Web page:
The situation may seem incongruous: in the Alpine valleys, elected environmentalists have long opposed the construction of a train line. Dedicated to linking Auvergne-Rhône-Alpes to Italian Piedmont, the Lyon-Turin rail tunnel is arousing debate: its construction is fifteen years behind schedule and its cost has exploded by 85% according to the European Court of Auditors. Its promoter, Tunnel Euralpin Lyon Turin (TELT), still defends that the work will make it possible to transfer freight from roads to rail, thus decarbonizing the flow of cross-border goods. However, the site’s carbon footprint leaves something to be desired.
The TELT estimated in 2012 that the construction of the cross-border link would generate 10 million tonnes of CO equivalent2 (teqCO2). Based on the contracting authority’s traffic estimates, the European Court of Auditors concluded that the emissions from the Lyon-Turin would only be offset twenty-five years after its entry into service. Provided that the projections presented were not overstated, the institution qualifies: “This prediction further depends on traffic volumes: if they reach only half of the predicted level, it will take fifty years from the entry into service of the infrastructure before the CO2 emitted by its construction is compensated.”
An example and a doubt sometimes used by aviation defenders to increase the carbon bill of trains. With reason?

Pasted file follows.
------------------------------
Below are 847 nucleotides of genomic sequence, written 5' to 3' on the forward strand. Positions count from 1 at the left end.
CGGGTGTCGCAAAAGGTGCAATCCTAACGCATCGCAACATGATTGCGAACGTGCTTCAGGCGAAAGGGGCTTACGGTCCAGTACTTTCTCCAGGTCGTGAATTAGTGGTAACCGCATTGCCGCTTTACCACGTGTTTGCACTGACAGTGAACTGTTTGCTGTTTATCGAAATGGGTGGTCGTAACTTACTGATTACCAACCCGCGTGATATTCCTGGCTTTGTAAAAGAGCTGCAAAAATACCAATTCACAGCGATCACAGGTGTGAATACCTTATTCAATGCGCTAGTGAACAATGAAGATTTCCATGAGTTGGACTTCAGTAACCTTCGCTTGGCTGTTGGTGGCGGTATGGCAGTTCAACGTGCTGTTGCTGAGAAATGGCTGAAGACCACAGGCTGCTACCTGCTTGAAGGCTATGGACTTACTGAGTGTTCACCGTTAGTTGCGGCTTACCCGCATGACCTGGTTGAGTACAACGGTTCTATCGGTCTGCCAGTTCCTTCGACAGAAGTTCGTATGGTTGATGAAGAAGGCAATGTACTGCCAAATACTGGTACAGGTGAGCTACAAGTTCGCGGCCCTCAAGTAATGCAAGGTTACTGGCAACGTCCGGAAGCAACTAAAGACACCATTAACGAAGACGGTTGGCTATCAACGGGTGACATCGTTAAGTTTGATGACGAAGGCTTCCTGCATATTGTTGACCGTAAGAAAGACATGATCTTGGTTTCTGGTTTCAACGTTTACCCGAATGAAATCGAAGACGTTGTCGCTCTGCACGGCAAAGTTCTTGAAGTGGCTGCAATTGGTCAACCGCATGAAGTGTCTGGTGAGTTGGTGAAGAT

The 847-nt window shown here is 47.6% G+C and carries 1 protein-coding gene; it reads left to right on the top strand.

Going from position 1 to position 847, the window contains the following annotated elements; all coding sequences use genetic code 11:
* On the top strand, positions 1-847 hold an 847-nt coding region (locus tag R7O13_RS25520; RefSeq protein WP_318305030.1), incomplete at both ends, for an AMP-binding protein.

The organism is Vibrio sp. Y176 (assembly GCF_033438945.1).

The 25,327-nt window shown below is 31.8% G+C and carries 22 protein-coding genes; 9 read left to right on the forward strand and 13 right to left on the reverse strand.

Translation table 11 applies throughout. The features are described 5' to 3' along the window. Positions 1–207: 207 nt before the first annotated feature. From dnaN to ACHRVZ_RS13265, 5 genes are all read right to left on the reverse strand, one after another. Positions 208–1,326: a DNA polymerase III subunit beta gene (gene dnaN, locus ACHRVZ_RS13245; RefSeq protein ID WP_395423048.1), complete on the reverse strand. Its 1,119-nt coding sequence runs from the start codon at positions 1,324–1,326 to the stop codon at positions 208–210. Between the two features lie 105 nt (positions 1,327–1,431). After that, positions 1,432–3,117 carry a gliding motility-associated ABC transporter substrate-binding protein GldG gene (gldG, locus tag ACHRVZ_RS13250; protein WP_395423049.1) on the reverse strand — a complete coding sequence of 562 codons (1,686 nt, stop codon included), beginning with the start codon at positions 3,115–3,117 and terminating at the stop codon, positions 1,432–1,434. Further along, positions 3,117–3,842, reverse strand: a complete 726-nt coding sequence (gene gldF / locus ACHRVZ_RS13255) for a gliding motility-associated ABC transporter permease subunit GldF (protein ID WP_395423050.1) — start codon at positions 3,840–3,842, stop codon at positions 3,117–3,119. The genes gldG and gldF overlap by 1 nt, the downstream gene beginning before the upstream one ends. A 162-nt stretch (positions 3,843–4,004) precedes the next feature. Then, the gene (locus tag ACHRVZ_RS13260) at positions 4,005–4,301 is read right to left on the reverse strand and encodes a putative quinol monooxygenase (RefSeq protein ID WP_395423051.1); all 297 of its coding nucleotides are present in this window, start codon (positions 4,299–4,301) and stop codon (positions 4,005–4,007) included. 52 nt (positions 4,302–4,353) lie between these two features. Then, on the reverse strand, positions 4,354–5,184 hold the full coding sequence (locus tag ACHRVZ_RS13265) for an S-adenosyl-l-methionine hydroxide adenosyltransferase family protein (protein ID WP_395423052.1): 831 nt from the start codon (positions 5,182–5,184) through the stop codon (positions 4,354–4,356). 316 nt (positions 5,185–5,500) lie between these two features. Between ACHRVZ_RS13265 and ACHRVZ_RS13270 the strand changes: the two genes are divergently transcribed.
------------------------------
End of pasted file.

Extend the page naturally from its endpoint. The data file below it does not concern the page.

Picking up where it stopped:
Consider emissions to produce energy
First, we must recall the orders of magnitude. According the latest report from the Intergovernmental Panel on Climate Change (IPCC)15% of global CO emissions2 are produced directly by the transport sector. Even more so if we include indirect emissions: energy production and infrastructure construction. Because the artificialization of soils and the destruction of wetlands prevent the capture of CO2 by these carbon sinks. Still according to the IPCC technical summary, 70% of emissions come from road transport, 12% from aviation, 11% from maritime transport, and 1% from rail transport.
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The first factor to be taken into account when estimating emissions: the use and origin of the energies of the various types of transport. “That is to say the combustion, as well as the emissions linked to the upstream energies, details Nicolas Meunier, mobility expert within the Carbon cabinet 4. For transport propelled by electricity, it is for example the manufacturing emissions of nuclear and renewable parks. Similarly in diesel, you have to take into account the extraction, refining and transportation of oil.”
It is on these criteria that is based the French Environment and Energy Management Agency’s carbon emissions calculator (Ademe), which calculates the carbon footprint of any trip, but does not take into account the construction of vehicles or that of infrastructure.